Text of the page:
runs.

    What is a bank
    run? It’s what happens when depositors realize the bank is
    garbage and decide to pull their money out. The bank, of course,
    doesn’t have the cash on hand and can’t return it all,
    so it goes out of business. With FDIC insurance, you should be less
    likely to care if the bank is terribly run, and you wouldn’t
    withdraw your money from it, since you will get it back anyway.

    Yes, the FDIC
    is a pre-bailout. It protects bad banks.

    The real situation
    is even worse. Banks have “reserves,” some amount of cash
    they keep on hand as a portion of the amount of money they lend
    out. You might think that if you deposit 100 dollars in a bank,
    that the bank would loan out 90 of those dollars, and keep 10 as
    a reserve. Uh-uh. It puts the entire 100 in its reserves, and loans
    out 900 more.

    What? Where
    did it get the 900 more? From the Fed. Banks borrow from the central
    bank and loan out to whomever they want. Yes, the Fed is a pre-bailout
    of every single person who has ever walked into a bank looking for
    a loan. And the only reason the Fed can make this Ponzi-like bet
    is because the FDIC keeps deposits more stable than they would be
    if people knew the truth.

    So what is
    the “system” Dodd, Obama and others think that we, the
    unwashed masses, need to have more confidence in? It is the FDIC/Fed
    axis of evil. It is the insurance scam that encourages over-depositing
    and the central bank scam that encourages even more overlending.
    Heaven forbid citizens actually put their money where they want,
    in enterprises they deem useful. No, we need to have the citizens
    run their money through the banking system first, for a little light
    rinse before it is sent out to arbitrarily bad lending destinations,
    such as subprime mortgages.

    The system
    the politicians want to protect is exactly the system that needs
    to collapse. The Fed and FDIC ought to be abolished. If you want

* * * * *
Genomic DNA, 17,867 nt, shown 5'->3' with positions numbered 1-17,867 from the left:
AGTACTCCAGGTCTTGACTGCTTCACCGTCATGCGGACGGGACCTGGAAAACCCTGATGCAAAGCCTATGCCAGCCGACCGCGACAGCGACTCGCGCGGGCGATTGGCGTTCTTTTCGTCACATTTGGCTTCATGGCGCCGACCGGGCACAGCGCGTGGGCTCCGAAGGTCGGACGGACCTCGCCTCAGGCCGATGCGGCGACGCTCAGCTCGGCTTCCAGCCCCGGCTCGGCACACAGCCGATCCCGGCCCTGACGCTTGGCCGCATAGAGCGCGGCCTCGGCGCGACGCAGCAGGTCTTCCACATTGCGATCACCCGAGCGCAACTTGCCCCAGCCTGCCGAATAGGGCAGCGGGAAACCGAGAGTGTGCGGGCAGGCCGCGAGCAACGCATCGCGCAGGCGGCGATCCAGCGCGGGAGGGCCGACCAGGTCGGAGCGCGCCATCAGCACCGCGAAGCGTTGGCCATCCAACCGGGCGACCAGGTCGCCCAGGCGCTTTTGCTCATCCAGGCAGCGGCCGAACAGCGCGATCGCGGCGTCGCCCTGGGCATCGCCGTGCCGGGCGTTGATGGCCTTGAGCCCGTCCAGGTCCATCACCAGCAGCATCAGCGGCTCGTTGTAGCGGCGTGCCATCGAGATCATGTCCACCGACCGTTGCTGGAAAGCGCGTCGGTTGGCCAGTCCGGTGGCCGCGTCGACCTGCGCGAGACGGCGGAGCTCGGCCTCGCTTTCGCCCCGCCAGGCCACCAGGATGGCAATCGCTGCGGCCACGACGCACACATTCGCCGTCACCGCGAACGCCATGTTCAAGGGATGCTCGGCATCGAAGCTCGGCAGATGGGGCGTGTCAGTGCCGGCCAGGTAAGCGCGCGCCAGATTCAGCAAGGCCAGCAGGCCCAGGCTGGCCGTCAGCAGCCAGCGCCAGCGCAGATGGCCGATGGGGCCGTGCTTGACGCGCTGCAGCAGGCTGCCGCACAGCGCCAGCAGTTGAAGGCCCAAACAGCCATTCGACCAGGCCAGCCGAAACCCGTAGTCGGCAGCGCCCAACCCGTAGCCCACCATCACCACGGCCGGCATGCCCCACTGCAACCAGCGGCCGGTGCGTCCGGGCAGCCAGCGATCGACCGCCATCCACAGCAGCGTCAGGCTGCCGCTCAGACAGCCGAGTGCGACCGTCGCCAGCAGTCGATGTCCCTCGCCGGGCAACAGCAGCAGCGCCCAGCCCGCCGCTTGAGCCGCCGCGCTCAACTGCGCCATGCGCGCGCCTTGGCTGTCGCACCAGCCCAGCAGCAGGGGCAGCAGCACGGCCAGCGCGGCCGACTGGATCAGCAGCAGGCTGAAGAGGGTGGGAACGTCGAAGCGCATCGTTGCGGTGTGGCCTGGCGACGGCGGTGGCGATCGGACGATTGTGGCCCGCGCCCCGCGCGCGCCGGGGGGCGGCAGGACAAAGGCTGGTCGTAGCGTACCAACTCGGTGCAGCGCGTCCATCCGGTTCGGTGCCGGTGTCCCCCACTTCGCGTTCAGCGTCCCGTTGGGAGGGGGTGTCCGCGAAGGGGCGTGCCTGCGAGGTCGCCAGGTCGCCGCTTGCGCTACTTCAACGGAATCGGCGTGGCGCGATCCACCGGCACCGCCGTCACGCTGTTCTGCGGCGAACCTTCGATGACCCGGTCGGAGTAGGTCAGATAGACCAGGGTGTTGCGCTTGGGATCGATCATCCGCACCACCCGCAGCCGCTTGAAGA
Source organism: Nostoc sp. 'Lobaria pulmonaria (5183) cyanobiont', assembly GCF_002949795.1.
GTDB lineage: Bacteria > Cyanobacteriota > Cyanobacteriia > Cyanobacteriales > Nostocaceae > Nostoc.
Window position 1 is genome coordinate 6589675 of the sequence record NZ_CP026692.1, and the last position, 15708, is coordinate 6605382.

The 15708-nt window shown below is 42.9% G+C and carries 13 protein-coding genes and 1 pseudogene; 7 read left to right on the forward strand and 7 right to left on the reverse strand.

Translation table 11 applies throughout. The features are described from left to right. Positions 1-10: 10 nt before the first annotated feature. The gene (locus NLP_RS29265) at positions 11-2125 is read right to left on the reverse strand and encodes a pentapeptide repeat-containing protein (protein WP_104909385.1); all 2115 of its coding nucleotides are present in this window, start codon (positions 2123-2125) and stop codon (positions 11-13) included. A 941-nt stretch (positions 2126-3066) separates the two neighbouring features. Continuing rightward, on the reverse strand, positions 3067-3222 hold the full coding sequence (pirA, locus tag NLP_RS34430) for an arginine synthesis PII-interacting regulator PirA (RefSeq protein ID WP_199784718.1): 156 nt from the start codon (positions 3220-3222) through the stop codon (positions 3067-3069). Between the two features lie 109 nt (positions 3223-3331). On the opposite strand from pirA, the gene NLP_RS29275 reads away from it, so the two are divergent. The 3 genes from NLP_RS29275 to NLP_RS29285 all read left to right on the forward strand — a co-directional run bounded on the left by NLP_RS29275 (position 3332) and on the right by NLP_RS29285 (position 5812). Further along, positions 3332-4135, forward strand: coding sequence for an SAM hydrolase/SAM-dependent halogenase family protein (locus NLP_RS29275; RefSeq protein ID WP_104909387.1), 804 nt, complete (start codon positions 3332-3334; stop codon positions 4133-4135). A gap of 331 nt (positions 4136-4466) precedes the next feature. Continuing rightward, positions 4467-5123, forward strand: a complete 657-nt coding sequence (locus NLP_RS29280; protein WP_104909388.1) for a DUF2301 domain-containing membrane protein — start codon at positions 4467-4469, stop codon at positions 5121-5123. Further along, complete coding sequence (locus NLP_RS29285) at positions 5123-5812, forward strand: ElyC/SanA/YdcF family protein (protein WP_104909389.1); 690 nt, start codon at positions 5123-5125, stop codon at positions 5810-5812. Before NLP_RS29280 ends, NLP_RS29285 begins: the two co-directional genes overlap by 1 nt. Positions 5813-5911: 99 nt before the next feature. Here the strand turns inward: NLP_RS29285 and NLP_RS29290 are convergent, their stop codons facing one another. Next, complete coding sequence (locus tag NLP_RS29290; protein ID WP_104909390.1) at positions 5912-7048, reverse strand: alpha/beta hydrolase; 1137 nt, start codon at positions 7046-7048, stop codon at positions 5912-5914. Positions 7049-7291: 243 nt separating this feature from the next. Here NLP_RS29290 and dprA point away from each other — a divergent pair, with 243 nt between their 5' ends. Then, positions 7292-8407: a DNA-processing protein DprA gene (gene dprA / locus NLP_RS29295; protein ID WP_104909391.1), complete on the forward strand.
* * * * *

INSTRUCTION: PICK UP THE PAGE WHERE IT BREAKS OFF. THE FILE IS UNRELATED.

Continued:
insurance on money you gave to a bank, you should buy it from some
    other insurance company. Just like if you want insurance on money
    you used to buy a stock, you should buy puts or credit protection
    from somebody else. And if you want insurance on your insurance
    company, buy some of that from somebody else too. And if you want
    fire, flood or health insurance, it’s up to you to buy it from
    who you want or choose to self-insure.

    Yes, the world
    is risky, and you will have to choose where to invest your savings.
    If you want to give it to your neighbor for his new business, you
    can, but you take the risk, not all taxpayers. Pretending the risk
    doesn’t exist, which is what the current “system”
    does, simply makes things look a little better for a little bit
    until they get much worse for a lot longer.

    With the Fed
    and the FDIC gone, there will be no need for the OCC or the OTS
    either. You want to lend out money? Go ahead. You want to pool your
    money with a couple friends and loan that out? Go ahead. Want to
    start your own business? Go ahead.

    The current
    financial regulatory system is exactly identical to paying off credit
    card debt with new credit cards. For a little while, it looks like
    you have a bunch of free stuff. But when you can’t get any
    more credit, everything comes tumbling down. That’s the “system”
    Dodd et al. want you to have confidence in. Politicians are the
    original confidence men.

    This article
    originally appeared in the Fairfield
    Weekly
    .

    October
    8, 2009

    Dr. Phil
    Maymin [send him mail] is an
    Assistant Professor of Finance and Risk Engineering at the Polytechnic
    Institute of New York University. He is the author of Free
    Your Inner Yankee

    and Yankee
    Wake Up
    .

    The
    Best of Phil Maymin